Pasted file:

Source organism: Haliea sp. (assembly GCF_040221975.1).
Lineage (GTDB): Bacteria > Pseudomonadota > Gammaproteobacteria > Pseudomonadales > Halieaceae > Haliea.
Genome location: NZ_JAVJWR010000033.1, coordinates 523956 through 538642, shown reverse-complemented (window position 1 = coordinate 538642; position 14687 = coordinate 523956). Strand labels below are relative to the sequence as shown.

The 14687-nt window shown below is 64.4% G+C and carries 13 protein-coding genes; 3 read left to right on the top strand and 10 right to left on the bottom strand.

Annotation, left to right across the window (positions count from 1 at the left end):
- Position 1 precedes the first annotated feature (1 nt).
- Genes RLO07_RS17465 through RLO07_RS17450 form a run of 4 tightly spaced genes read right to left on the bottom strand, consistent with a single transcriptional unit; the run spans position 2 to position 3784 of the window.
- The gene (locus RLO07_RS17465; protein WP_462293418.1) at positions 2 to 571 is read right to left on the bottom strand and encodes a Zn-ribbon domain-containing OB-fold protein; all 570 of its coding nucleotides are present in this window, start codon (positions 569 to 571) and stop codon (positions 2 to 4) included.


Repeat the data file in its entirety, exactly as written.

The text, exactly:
Source organism: Haliea sp. (assembly GCF_040221975.1).
Lineage (GTDB): Bacteria > Pseudomonadota > Gammaproteobacteria > Pseudomonadales > Halieaceae > Haliea.
Genome location: NZ_JAVJWR010000033.1, coordinates 523956 through 538642, shown reverse-complemented (window position 1 = coordinate 538642; position 14687 = coordinate 523956). Strand labels below are relative to the sequence as shown.

The 14687-nt window shown below is 64.4% G+C and carries 13 protein-coding genes; 3 read left to right on the top strand and 10 right to left on the bottom strand.

Annotation, left to right across the window (positions count from 1 at the left end):
- Position 1 precedes the first annotated feature (1 nt).
- Genes RLO07_RS17465 through RLO07_RS17450 form a run of 4 tightly spaced genes read right to left on the bottom strand, consistent with a single transcriptional unit; the run spans position 2 to position 3784 of the window.
- The gene (locus RLO07_RS17465; protein WP_462293418.1) at positions 2 to 571 is read right to left on the bottom strand and encodes a Zn-ribbon domain-containing OB-fold protein; all 570 of its coding nucleotides are present in this window, start codon (positions 569 to 571) and stop codon (positions 2 to 4) included.